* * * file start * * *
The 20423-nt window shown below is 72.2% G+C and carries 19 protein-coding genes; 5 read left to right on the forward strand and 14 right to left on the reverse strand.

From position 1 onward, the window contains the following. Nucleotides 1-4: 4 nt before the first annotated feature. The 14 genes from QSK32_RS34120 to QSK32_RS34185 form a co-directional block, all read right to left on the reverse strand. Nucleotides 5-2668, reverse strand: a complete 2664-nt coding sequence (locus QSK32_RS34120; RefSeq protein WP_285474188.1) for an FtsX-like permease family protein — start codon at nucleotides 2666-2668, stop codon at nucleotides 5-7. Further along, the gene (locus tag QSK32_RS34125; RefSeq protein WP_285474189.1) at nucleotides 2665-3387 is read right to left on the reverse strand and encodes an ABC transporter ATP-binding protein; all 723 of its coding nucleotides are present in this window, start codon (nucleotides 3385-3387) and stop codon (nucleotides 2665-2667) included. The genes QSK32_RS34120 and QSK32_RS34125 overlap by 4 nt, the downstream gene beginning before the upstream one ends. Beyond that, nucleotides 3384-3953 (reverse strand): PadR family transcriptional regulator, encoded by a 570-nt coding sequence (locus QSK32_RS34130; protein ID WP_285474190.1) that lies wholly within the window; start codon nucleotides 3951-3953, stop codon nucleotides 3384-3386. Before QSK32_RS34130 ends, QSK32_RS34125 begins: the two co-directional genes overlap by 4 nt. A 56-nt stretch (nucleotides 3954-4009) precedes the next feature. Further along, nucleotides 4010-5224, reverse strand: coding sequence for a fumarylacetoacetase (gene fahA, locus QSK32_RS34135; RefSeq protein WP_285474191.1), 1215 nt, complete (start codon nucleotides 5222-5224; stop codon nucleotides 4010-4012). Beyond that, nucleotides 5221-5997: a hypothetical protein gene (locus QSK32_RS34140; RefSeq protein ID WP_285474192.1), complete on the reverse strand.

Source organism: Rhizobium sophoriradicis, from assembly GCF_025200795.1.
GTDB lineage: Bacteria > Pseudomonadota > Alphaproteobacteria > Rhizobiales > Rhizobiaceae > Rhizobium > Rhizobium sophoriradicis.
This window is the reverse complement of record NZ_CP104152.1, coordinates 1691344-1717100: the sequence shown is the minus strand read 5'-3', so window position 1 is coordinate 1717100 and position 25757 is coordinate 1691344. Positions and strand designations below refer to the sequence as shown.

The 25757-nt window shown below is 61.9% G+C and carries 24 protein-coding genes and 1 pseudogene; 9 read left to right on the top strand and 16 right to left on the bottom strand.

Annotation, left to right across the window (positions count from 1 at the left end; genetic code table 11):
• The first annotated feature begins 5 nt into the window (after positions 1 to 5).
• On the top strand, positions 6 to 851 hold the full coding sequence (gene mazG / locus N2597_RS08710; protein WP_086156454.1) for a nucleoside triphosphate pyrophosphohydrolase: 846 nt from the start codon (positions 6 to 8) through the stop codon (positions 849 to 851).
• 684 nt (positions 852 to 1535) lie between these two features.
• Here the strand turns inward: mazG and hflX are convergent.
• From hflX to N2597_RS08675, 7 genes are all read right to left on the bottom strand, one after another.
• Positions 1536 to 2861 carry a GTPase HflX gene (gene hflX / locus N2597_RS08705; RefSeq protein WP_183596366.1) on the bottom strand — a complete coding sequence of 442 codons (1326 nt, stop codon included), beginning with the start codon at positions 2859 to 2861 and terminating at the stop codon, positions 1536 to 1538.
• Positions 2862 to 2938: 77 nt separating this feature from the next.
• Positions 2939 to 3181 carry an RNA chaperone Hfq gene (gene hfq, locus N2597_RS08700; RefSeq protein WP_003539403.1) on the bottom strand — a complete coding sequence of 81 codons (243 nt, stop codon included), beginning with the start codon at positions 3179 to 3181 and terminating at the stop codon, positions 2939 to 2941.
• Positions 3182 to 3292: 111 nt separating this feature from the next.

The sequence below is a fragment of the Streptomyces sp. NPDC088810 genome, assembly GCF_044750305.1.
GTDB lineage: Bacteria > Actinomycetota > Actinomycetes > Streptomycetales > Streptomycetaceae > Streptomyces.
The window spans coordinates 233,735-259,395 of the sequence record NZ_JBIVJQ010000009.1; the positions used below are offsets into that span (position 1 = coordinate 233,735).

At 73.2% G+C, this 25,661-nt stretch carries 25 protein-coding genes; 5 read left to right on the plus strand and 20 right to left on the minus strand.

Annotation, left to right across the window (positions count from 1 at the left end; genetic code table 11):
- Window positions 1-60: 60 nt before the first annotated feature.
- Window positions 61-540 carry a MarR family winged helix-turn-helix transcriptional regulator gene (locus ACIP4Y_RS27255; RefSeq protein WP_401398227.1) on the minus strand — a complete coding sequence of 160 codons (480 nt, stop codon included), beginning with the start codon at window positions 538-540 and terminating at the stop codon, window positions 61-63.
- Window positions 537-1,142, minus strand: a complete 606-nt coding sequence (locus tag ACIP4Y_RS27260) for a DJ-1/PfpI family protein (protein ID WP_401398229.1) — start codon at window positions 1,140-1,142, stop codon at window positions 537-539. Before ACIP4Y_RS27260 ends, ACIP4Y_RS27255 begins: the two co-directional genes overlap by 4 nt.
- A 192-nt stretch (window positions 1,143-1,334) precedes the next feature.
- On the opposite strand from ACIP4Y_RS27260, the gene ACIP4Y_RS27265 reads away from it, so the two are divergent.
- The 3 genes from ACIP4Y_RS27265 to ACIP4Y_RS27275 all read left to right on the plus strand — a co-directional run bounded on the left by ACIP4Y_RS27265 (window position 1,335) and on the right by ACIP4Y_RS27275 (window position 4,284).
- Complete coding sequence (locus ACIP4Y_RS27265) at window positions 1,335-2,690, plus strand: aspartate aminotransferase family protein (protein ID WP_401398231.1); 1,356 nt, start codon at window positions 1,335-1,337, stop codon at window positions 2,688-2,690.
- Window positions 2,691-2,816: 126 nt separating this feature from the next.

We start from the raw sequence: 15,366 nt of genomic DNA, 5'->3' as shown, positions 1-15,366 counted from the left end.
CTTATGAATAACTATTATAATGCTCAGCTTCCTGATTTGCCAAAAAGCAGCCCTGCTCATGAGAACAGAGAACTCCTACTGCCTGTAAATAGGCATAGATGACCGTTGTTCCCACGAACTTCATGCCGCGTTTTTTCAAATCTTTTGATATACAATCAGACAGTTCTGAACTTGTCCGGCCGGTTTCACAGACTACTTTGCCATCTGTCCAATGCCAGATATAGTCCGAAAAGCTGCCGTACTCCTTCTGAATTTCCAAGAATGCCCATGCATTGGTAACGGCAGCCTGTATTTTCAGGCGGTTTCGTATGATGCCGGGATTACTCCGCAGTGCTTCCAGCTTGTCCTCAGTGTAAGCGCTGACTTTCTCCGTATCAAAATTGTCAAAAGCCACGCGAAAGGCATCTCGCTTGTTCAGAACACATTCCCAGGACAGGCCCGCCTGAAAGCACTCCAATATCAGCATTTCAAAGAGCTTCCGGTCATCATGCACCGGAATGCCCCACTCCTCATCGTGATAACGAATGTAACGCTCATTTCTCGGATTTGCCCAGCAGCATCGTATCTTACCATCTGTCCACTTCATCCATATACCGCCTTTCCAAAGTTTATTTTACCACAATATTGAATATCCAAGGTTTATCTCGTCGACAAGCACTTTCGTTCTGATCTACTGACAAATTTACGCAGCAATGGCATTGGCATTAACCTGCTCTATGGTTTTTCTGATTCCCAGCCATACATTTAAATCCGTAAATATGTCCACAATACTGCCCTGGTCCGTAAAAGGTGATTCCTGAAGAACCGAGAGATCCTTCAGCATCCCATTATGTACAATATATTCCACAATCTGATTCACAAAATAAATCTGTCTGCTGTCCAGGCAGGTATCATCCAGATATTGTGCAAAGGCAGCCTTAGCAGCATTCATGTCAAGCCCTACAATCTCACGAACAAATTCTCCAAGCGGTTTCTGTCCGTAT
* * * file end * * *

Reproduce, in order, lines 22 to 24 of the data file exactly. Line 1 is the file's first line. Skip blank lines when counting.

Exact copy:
- Window positions 1-60: 60 nt before the first annotated feature.
- Window positions 61-540 carry a MarR family winged helix-turn-helix transcriptional regulator gene (locus ACIP4Y_RS27255; RefSeq protein WP_401398227.1) on the minus strand — a complete coding sequence of 160 codons (480 nt, stop codon included), beginning with the start codon at window positions 538-540 and terminating at the stop codon, window positions 61-63.
- Window positions 537-1,142, minus strand: a complete 606-nt coding sequence (locus tag ACIP4Y_RS27260) for a DJ-1/PfpI family protein (protein ID WP_401398229.1) — start codon at window positions 1,140-1,142, stop codon at window positions 537-539. Before ACIP4Y_RS27260 ends, ACIP4Y_RS27255 begins: the two co-directional genes overlap by 4 nt.